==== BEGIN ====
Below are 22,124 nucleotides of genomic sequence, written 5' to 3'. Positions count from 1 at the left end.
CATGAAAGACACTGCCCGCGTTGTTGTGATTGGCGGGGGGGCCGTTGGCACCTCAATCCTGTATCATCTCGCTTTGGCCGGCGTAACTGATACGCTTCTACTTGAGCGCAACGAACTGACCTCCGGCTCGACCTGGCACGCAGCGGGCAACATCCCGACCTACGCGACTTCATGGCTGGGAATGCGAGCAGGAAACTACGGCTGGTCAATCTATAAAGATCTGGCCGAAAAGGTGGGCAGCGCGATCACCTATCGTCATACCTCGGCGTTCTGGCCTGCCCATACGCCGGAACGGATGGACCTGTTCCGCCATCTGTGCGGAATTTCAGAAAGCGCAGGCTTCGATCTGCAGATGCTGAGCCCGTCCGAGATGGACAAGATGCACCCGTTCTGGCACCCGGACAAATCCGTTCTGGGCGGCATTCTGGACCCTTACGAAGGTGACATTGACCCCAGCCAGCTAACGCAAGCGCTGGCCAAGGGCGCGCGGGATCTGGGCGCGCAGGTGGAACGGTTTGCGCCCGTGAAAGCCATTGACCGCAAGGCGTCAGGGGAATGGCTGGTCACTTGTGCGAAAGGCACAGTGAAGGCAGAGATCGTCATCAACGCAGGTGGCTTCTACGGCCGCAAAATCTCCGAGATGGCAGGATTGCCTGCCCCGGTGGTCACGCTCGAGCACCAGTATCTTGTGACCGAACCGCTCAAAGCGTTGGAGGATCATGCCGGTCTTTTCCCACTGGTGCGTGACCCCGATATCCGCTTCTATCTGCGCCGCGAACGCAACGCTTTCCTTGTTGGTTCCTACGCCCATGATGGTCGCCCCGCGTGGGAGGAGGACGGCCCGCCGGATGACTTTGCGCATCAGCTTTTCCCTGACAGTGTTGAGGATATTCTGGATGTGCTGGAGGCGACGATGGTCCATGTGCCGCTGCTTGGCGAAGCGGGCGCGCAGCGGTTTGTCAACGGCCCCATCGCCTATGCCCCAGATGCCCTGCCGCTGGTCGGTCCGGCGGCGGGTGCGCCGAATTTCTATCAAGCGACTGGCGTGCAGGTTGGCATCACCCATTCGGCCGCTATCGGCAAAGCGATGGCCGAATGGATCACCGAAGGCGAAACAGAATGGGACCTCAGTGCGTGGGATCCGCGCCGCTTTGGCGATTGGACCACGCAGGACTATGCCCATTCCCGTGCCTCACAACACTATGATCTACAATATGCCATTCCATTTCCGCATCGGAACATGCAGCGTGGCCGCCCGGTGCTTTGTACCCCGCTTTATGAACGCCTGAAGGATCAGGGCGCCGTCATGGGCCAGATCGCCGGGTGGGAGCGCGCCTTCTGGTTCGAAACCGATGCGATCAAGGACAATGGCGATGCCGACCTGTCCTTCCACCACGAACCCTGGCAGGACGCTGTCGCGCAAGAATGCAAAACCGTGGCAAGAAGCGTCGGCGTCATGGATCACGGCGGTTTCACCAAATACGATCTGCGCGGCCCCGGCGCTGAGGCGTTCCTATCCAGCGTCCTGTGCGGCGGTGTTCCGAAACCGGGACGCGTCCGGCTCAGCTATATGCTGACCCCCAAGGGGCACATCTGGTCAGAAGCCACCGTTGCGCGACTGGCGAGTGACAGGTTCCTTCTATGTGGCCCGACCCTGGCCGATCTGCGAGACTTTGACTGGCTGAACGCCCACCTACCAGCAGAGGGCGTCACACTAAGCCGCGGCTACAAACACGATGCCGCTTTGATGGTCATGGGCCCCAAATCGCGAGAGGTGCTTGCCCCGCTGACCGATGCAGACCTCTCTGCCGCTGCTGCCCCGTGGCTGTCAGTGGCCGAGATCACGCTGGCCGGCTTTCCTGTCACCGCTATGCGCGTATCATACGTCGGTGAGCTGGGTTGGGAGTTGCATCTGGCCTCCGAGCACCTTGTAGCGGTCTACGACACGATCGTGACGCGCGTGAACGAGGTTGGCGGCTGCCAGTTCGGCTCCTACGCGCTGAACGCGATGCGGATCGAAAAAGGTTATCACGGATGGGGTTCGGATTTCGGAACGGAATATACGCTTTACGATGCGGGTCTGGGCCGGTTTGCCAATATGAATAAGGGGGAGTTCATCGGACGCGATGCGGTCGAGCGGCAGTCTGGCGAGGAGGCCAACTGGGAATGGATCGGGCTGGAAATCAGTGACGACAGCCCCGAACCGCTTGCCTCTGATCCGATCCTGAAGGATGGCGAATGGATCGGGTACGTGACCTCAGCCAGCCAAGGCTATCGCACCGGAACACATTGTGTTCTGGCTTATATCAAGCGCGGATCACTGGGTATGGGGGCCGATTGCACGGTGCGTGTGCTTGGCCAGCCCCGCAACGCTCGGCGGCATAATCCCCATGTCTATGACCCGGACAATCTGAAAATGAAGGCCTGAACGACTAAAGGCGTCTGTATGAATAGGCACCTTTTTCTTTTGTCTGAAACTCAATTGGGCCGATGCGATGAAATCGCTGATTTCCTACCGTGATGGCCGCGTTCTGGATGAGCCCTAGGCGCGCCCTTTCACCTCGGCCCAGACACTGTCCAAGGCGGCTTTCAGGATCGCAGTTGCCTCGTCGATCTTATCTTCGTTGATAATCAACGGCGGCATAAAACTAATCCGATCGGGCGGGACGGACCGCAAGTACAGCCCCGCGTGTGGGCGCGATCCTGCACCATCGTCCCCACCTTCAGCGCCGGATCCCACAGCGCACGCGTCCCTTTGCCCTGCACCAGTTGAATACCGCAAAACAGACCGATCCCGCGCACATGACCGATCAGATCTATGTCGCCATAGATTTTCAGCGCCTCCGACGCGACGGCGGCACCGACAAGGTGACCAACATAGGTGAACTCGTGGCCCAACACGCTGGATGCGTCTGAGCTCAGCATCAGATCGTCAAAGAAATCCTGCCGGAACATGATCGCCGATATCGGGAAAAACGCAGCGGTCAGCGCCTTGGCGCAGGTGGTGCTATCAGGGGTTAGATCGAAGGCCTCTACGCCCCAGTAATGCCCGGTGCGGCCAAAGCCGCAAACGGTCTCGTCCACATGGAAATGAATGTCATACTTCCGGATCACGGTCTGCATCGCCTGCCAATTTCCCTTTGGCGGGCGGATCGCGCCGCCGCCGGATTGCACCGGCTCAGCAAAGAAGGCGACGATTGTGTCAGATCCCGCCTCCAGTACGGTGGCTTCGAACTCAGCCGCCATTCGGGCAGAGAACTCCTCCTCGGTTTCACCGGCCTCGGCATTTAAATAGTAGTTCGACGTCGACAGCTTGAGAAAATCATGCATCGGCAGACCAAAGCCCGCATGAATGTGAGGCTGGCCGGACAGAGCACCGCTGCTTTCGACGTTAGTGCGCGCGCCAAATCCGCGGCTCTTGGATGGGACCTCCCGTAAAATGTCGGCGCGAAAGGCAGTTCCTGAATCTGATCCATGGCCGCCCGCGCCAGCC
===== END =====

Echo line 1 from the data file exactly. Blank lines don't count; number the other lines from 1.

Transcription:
Below are 22,124 nucleotides of genomic sequence, written 5' to 3'. Positions count from 1 at the left end.